March 16, 2012
By Mitchell Schnurman
Natural gas prices have been falling for almost four years, and the number of drilling rigs in the Barnett Shale is near a seven-year low. Yet Tarrant County has never had more oil and gas workers, and production in the Barnett hit a record high in November.
If these are tough times in the gas business, I imagine we'll find a way to cope.
Money isn't sloshing around the way it was in 2008, when gas at the wellhead fetched four to five times today's price and signing bonuses were off the charts.
In a sense, we're seeing the maturation of the business, along with a shift of resources to lucrative oil plays elsewhere. But companies are still playing out the string on gas leases signed during the boom, trying to get the most from their sunk costs. The economy also continues to get a lift from the infrastructure that supports gas development and the companies selling services and products to other shale fields.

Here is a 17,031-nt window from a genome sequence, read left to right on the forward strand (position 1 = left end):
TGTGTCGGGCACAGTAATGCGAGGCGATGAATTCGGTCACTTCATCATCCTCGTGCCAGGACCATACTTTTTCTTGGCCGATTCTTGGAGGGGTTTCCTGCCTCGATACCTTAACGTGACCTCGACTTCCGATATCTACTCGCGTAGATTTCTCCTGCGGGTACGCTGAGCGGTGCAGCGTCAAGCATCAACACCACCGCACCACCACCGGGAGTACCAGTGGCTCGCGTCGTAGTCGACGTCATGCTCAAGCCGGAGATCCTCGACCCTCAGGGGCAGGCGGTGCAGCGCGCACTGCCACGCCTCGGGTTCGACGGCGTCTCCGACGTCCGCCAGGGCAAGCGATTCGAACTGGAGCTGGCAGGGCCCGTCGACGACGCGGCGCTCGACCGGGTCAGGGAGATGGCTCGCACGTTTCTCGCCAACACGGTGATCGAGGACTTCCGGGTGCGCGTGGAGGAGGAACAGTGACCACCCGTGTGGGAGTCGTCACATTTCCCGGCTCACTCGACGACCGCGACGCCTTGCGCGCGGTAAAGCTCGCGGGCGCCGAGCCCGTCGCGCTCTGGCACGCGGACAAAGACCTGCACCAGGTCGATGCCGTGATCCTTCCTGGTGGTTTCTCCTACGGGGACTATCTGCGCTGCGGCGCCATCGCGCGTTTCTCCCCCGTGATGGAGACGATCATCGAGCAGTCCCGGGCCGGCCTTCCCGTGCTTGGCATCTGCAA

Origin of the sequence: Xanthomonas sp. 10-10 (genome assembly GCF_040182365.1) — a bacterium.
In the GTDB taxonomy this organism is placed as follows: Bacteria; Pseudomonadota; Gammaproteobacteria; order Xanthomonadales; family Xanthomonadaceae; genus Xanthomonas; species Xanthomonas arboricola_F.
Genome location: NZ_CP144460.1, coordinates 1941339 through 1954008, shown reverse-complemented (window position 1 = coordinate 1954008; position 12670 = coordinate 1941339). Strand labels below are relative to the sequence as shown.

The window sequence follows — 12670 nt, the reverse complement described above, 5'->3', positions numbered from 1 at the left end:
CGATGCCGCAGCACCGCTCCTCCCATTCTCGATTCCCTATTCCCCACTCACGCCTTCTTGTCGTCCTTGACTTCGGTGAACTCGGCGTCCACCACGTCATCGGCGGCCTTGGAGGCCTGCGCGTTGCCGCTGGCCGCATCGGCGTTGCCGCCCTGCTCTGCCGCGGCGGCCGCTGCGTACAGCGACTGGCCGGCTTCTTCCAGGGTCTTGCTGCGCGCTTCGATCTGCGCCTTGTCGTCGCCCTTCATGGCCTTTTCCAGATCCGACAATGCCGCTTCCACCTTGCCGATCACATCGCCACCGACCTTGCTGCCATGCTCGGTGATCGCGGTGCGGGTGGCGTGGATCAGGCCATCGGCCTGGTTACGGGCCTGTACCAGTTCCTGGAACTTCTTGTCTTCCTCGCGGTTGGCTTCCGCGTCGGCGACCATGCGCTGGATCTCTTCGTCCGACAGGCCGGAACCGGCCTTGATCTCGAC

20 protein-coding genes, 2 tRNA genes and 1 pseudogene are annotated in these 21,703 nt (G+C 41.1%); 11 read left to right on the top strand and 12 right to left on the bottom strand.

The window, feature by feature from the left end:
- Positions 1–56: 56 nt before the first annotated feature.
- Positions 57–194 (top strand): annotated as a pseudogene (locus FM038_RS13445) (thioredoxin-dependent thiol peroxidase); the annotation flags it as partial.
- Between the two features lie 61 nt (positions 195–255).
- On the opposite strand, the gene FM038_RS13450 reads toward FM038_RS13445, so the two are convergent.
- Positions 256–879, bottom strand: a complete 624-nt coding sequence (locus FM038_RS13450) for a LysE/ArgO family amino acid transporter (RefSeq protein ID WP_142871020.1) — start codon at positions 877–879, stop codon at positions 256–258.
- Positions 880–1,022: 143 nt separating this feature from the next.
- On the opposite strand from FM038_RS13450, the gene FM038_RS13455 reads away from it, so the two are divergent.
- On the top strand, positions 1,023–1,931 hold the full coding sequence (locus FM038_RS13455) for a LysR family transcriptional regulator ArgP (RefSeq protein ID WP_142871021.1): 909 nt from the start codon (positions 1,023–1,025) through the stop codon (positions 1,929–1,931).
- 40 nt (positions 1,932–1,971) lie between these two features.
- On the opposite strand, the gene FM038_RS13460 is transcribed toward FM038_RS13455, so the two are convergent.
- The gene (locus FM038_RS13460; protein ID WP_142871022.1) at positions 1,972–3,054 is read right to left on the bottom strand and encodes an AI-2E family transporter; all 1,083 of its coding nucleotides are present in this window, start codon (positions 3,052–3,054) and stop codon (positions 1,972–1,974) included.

In the past decade, Tarrant and surrounding counties added 10,000 jobs in natural resources and mining, the jobs sector made up primarily of oil and gas workers in North Texas. That includes a 15 percent increase in the two years ending June 30, 2011, the most recent data available.
The growth hasn't let up, judging by stats for Houston, the state and the nation. Their full-year numbers show that each ended 2011 with a double-digit increase in mining jobs.
Even if natural gas prices remain near record lows, the Barnett will keep pumping for years to come.
"After the big guys take out a lot of gas, there will be a burst of activity by smaller players," said Bruce Bullock, director of the Maguire Energy Institute at Southern Methodist University. "They have much lower costs, so they can make the economics work."...
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